Lucinda Green - eventing exercises | An Eventful Life

Lucinda Green - eventing exercises

Lucinda Green

It is so difficult to try and encapsulate two very full hours of knowledge and a lifetime’s experience being passed on by one of the best cross country riders in the world so I won’t even try. Obviously the best way to experience Lucinda Green’s clinic is to attend one with your horse and get the full monty. However for those who couldn’t be there I’ll try to highlight the points that really struck home with me but it certainly won’t compare with the real thing.

Let’s start with the concept of what Lucinda is trying to teach. As she says in our video interview with her after clinic

“I think it’s very important that riders are taught the right thing but it’s terribly important that they’re taught the reactive, instinctive riding as well. There are so many facets and assets of riding there’s no way I can get through more than just a small area in a couple of days and the one I go for is the one that is least taught, which is, just ride by the seat of your pants, react and feel what you have to react to and practice reacting to it”

Lucinda Green

That may sound like it’s all a bit scary and out of control; far from it. Each lesson is structured to get the most out of the time available and Lucinda’s approach is friendly but professional (she maintains that she worries about teaching ‘younger people’ as they seem to be intimidated by her but that certainly didn’t seem to be the case here – they were lapping it up).

She starts a class with a group discussion about each horse/rider and I love the fact that she takes notes so that she can refer back the next day. The riders are asked to have their horses warmed up on the flat before the class then, after the preliminary discussion, they are sent out to jump at random all of the fences, which includes lots of spooky barrels on their side and small skinny fences,  on the (wonderful) arena with specific instructions;

  • Trot in to each fence, land and trot away
  • No canter (“Teach them in the air to land at trot and listen to you”)
  • No running out
  • If they stop, fine but then back them up a long way and then jump it. If you happen to stop at least you have kept them straight and there is still a fence in front of you  - so at this height don't turn away, no running out sideways or circling (“Go over, under or through or I’ll drop the pole if you have a real problem but get to the other side”)
  • While going around, think of how to get your horse to focus and which two bits of a rider’s body are required to achieve it

Actually, it’s not that easy; lots of horses struggle the trot only bit and there are plenty of “Nope, I don’t want to jump that” reactions!

Lucinda calls the riders in, makes a few adjustments to tack based on what she has seen and asks for the answers the questions she has set. It turns out there are three parts of the rider’s body which are required and Lucinda uses a triangle analogy; your eyes are on the top of the triangle and your legs and hands at each corner of the base.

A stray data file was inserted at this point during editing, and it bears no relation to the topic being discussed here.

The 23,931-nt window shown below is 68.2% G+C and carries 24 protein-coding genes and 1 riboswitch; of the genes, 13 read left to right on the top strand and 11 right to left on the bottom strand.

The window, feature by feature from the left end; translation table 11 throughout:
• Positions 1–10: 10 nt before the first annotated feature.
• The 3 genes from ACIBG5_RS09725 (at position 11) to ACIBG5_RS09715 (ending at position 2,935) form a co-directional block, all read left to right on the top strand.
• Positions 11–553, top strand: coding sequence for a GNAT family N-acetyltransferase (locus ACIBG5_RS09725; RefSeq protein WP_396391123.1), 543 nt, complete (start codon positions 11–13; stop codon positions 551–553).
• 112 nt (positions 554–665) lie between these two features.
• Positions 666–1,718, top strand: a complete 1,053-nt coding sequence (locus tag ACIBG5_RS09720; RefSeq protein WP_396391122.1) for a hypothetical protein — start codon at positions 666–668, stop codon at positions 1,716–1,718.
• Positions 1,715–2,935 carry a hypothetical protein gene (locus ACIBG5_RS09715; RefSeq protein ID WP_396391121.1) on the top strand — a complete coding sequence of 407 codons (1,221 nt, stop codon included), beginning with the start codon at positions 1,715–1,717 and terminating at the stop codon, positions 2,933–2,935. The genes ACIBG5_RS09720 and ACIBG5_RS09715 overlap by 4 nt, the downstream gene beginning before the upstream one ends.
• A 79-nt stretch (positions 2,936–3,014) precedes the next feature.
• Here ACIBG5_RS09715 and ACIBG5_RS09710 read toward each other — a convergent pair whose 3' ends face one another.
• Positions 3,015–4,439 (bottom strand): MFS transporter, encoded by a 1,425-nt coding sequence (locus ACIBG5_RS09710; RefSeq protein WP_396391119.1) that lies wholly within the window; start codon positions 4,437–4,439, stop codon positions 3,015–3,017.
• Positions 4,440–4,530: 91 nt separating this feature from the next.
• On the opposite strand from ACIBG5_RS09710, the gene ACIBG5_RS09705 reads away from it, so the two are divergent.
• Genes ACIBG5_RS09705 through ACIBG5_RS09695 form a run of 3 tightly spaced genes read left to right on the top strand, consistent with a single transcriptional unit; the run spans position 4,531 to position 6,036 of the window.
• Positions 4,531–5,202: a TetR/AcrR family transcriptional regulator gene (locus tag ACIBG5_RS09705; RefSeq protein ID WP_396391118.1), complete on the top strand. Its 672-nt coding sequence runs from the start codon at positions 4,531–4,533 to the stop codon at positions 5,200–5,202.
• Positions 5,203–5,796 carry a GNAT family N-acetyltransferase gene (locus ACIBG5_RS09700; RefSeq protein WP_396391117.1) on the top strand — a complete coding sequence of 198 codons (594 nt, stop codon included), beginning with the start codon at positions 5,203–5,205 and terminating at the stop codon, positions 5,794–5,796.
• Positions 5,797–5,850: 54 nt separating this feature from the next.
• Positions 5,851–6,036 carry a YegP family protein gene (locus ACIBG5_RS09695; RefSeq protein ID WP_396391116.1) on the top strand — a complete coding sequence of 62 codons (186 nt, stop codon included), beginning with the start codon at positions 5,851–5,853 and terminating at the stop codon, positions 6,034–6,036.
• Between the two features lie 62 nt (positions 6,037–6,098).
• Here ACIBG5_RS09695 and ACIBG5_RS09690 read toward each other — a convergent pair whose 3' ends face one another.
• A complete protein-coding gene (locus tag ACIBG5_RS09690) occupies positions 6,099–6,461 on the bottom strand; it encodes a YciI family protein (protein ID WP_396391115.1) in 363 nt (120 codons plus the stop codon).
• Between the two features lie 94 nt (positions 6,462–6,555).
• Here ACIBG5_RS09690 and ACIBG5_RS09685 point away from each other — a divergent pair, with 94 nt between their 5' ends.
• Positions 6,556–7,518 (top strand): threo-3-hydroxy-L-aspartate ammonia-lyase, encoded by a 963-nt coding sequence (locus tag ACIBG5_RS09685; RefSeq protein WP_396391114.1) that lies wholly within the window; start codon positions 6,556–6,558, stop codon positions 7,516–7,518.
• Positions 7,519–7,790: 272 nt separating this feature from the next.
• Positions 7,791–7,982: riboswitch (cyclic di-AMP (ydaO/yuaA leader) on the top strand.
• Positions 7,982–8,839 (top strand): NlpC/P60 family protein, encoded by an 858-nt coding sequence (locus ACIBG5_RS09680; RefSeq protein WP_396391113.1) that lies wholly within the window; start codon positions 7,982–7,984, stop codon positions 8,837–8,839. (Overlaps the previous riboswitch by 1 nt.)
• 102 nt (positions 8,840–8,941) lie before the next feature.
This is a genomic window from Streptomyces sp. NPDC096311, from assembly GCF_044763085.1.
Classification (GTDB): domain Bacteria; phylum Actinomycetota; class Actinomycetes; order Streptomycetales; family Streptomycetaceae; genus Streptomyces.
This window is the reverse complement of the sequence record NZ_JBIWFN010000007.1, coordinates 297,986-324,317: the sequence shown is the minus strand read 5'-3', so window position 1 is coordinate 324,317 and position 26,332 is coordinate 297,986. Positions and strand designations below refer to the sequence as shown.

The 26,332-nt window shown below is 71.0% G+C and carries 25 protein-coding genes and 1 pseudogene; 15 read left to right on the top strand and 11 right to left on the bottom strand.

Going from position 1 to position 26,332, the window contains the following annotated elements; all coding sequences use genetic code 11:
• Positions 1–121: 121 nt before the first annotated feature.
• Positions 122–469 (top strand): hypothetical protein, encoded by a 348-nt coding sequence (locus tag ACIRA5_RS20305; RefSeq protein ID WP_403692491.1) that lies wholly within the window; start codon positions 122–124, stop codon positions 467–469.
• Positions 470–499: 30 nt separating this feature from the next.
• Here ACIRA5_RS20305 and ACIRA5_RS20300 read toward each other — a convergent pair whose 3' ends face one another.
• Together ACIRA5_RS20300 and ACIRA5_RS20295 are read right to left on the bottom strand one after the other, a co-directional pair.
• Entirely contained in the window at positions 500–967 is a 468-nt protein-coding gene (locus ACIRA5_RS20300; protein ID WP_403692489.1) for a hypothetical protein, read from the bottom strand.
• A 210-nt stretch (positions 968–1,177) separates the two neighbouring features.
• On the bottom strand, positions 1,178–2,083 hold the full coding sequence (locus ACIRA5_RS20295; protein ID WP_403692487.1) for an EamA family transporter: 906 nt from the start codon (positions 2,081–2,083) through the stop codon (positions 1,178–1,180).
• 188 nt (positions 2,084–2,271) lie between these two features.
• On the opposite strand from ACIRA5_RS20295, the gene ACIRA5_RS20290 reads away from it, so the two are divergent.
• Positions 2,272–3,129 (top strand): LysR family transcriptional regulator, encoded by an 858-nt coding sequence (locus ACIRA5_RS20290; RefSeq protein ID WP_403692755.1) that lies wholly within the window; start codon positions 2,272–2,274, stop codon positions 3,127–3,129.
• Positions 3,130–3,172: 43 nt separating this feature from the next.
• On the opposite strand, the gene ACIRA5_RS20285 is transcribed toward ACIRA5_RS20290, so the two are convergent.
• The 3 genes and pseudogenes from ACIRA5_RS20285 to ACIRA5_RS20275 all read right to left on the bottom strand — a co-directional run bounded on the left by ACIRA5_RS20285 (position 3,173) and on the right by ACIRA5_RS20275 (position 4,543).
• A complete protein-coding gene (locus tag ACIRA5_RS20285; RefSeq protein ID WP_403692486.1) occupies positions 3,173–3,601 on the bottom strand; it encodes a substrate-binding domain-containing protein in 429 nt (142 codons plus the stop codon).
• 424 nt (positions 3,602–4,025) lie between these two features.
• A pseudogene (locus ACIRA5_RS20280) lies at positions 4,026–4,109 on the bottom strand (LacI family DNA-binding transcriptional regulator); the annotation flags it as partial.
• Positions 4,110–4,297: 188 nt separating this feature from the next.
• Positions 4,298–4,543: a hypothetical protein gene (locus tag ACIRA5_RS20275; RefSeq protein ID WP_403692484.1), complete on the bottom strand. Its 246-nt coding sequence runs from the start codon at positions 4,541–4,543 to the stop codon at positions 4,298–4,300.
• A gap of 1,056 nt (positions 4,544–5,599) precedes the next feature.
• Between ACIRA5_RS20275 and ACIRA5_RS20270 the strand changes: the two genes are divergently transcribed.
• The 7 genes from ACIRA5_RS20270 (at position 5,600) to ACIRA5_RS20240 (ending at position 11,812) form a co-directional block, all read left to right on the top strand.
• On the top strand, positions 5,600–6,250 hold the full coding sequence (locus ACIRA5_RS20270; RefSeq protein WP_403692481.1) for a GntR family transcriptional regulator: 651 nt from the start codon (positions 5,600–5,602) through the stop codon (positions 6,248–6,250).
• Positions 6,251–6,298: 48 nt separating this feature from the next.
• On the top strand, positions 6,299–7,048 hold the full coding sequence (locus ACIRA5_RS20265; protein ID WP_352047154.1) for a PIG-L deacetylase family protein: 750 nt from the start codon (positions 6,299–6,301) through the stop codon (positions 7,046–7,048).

Now comes a phrase which Lucinda is to use repeatedly during the class “Use your legs as a tube to steer your horse and your hands to guide”.  Whenever there are sticky moments or tricky lines to be negotiated during the day, Lucinda simply reminds riders to “use the tube”. Some other phrases from the classes that really stuck with me include;

“Your legs are a mobile receiver to your horse. Develop brains in your legs”

“Your legs should develop a brain each of their own and deal with the horse's questions leaving your real brain free to attend to all the other things it has to think about”

Lucinda Green

“Oil the reaction time between you and your horse”

“I want your horse’s legs to be like a 4WD in diff-lock where each wheel moves independently of the others”

“Your horse needs to learn to dance in front of the fence”

“Every horse is different and it’s up to you to work out what your horse needs from you”

“Imagine your horse is a see-saw. Keep your weight on the back of the seesaw and this will have the same mechanical effect that it does on a seesaw- the other end will spring up”

Working in the arena on the first day, Lucinda used some interesting lines, lots of skinny fences and a complete disregard for strides to sharpen up the horse’s and rider’s reaction times and get them used to the feel of riding ‘a little bit more by the seat of your pants’. The idea is not to jump the perfect show jumping round but to hone instinctive riding skills in a more controlled environment

Cooper Oborn

       Cooper Oborn tackles an interesting line ( the corner of the orange block is the next fence)

“Don’t worry about it being ugly” says Lucinda and, without a hint of irony, “The distances certainly won’t be perfect unless I’ve done something wrong”

Off the riders went, certainly not perfectly at first but after lots of attempts, a few ugly leaps and bounds, they all overcame their problems on various tricky lines by ‘using their tube’

Here are a few examples of the exercises being successfully negotiated and would certainly be great exercises to try at home



Some tricky lines and unusual striding negotiated in the small courses above and below ..................


......... while bounces on a curve (below) test agility and reaction times ...........


............ both ways of course!

Many thanks to the riders in Lucinda's clinic for allowing us to photograph and film them

In the next article Lucinda tests the horses' (and riders') reaction to unusual objects

CLICK HERE for our interview with Cooper Oborn at Lucinda's clinic